What we want to do:
We want to see all children, under the age of 5, and all women of childbearing age to enjoy better access to health care and appropriate nutrition. We are working towards this by:
- Increasing the number of children who are protected from disease
- Increasing the number of children who are well-nourished
- Ensuring children and their caregivers have access to essential health services
What is the problem?
Insufficient food intake and the lack of knowledge regarding proper nutrition for pregnant women as well as ignorance of proper infant and young child feeding practices put children and their mothers at risk of not receiving the nutrients they or their children need to grow. This is exasperated by a shortage of qualified health personnel and cultural behaviors that often prohibit women from receiving quality prenatal care.
How is World Vision addressing the issues?
We are working with communities and the Ministry of Health in Senegal to strengthen the community-based
health system and increase access to qualified health care for isolated and vulnerable populations. In fact, all children between birth and 5 years old are can now access healthcare free of charge thanks to a new policy put in place by the government.
World Vision is signed up to this vision and will play a role in the major projects of the Ministry of Health and Social Action in Senegal by means of its health programs. Thus three flagship interventions that appropriately address the main tenets of the National Plan for Sanitary and Social Development (PNDSS) 2019 – 2028 (PNDSS) have been readied for roll-out across seven medical regions covering 19 health districts:
- Improving the nutritional status of children under five;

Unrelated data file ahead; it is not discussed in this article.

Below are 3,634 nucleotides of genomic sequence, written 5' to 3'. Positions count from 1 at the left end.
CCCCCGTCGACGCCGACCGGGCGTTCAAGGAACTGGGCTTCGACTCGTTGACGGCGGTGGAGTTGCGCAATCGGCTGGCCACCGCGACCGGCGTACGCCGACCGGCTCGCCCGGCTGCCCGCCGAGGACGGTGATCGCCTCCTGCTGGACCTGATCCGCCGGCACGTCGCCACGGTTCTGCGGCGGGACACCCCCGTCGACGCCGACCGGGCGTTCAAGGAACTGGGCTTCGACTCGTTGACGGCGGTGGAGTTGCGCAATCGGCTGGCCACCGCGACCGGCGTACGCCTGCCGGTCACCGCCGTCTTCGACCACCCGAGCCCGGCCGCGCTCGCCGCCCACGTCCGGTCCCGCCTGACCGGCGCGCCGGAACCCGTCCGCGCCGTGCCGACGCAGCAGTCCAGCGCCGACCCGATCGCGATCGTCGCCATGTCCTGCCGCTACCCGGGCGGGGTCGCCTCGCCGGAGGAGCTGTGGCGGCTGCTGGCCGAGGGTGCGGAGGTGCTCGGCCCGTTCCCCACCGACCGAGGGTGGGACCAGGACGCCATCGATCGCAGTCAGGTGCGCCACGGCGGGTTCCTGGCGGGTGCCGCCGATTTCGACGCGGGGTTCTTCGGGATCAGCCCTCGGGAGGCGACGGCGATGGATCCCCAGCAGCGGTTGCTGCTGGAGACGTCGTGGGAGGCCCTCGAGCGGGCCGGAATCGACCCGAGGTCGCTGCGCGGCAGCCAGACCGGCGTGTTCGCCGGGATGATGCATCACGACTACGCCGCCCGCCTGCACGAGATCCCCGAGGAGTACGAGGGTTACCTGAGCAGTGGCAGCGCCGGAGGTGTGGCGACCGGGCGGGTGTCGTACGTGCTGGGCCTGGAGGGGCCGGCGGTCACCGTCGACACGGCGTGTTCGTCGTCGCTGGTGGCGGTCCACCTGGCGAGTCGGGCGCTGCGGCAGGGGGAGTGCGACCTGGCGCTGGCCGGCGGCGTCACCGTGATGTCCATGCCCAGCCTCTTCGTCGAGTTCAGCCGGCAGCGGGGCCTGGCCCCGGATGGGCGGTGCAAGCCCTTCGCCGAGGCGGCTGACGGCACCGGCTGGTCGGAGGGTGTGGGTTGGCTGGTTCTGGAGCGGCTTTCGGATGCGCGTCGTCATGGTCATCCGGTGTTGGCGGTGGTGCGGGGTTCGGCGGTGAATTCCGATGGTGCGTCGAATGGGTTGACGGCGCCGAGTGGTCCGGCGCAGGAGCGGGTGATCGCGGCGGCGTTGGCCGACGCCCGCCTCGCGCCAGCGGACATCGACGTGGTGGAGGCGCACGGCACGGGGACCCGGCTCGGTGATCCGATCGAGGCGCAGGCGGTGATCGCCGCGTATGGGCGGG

- Developing mutual health insurance for universal access to health services;
- Setting up and strengthening health development committees (CDS) to improve governance and accountability.
Is what World Vision doing working?
Yes, the implementation of model projects at program level, incorporating health projects such as the Strengthening of the Health System Plus (RSS +), the Nutrition Strengthening Program (PRN), the Integrated Nutrition Project in the Kolda and Kedougou Regions (PINKK), TB-Tuberculosis, Neglected Tropical Diseases (MTN), and SENWASH have all enabled us to achieve the deliverables listed below, partly thanks to the formation of a big national coalition but also through coordination with our operational partners, namely the medical regions, the administrative and local authorities and the communities.
The aim was to make these projects operationally fit-for-purpose using participative and tailor-made community initiatives (SPC: Growth Monitoring & Promotion; MAM: Moderate Acute Malnutrition; CVACI: Integrated Community Alert & Watch Committee, CRC: Community Restitution Framework, VADI: Integrated Home Visit).
What’s the impact?
The interventions cited above gave rise to the following results:
- 158,866 children received nutritional care, including 81,202 boys and 77,664 girls;
- 64,882 people gained access to basic services, WASH (water, hygiene and sanitation) including 44,635 children in vulnerable areas;
- 313,738 sick children under the age of five benefited from the free health care initiative under the Universal Health Cover Act (CMU), ie 87% in our program areas;
- 122/122 health mutuals supported and assisted to function, ie 100%;
- 56/56 health development committees supported and established, ie 100%.
*Numbers from 2019